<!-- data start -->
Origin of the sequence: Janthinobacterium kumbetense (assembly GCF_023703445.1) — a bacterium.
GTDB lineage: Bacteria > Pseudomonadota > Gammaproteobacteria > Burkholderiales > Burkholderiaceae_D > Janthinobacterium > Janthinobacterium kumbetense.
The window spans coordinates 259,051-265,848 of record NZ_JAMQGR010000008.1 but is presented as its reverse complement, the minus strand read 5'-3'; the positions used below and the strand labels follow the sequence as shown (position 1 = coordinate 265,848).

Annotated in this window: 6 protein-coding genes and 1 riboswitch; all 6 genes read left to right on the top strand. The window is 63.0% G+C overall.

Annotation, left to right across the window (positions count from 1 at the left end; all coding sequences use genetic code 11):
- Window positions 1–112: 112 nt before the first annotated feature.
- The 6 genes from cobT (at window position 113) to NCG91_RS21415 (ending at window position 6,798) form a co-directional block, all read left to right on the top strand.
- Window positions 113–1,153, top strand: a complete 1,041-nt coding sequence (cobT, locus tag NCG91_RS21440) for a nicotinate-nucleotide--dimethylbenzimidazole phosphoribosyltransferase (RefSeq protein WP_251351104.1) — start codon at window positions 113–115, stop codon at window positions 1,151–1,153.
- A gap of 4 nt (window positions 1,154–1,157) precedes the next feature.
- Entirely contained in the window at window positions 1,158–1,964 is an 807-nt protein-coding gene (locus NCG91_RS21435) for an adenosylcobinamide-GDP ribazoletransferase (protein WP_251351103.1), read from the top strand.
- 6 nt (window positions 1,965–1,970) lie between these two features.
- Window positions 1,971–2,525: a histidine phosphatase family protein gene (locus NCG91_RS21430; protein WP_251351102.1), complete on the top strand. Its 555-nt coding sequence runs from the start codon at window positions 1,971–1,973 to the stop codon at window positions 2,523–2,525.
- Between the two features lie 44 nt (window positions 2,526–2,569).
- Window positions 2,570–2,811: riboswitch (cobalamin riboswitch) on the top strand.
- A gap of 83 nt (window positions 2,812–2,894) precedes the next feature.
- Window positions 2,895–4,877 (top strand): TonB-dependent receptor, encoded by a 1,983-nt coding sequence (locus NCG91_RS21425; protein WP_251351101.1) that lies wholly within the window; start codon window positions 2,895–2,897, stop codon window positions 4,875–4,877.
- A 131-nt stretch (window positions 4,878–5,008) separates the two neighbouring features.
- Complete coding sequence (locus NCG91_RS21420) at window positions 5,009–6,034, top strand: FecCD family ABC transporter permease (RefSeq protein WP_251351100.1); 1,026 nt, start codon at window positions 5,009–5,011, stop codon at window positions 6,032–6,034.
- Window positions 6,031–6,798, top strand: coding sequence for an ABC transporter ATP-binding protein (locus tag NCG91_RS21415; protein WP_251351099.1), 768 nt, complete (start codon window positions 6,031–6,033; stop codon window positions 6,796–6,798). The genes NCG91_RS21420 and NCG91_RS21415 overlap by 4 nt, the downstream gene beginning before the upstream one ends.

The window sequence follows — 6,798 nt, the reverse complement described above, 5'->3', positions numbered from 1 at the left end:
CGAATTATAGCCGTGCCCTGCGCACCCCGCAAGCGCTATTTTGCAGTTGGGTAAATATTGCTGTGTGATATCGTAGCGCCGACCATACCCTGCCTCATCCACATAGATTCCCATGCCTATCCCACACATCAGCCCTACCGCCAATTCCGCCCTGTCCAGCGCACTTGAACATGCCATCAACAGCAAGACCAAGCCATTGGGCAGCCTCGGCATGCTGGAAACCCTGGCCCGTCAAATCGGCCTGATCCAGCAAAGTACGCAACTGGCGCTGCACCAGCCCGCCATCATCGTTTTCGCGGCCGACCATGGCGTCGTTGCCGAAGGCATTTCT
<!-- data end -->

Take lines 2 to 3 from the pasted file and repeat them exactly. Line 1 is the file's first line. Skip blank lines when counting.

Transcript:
GTDB lineage: Bacteria > Pseudomonadota > Gammaproteobacteria > Burkholderiales > Burkholderiaceae_D > Janthinobacterium > Janthinobacterium kumbetense.
The window spans coordinates 259,051-265,848 of record NZ_JAMQGR010000008.1 but is presented as its reverse complement, the minus strand read 5'-3'; the positions used below and the strand labels follow the sequence as shown (position 1 = coordinate 265,848).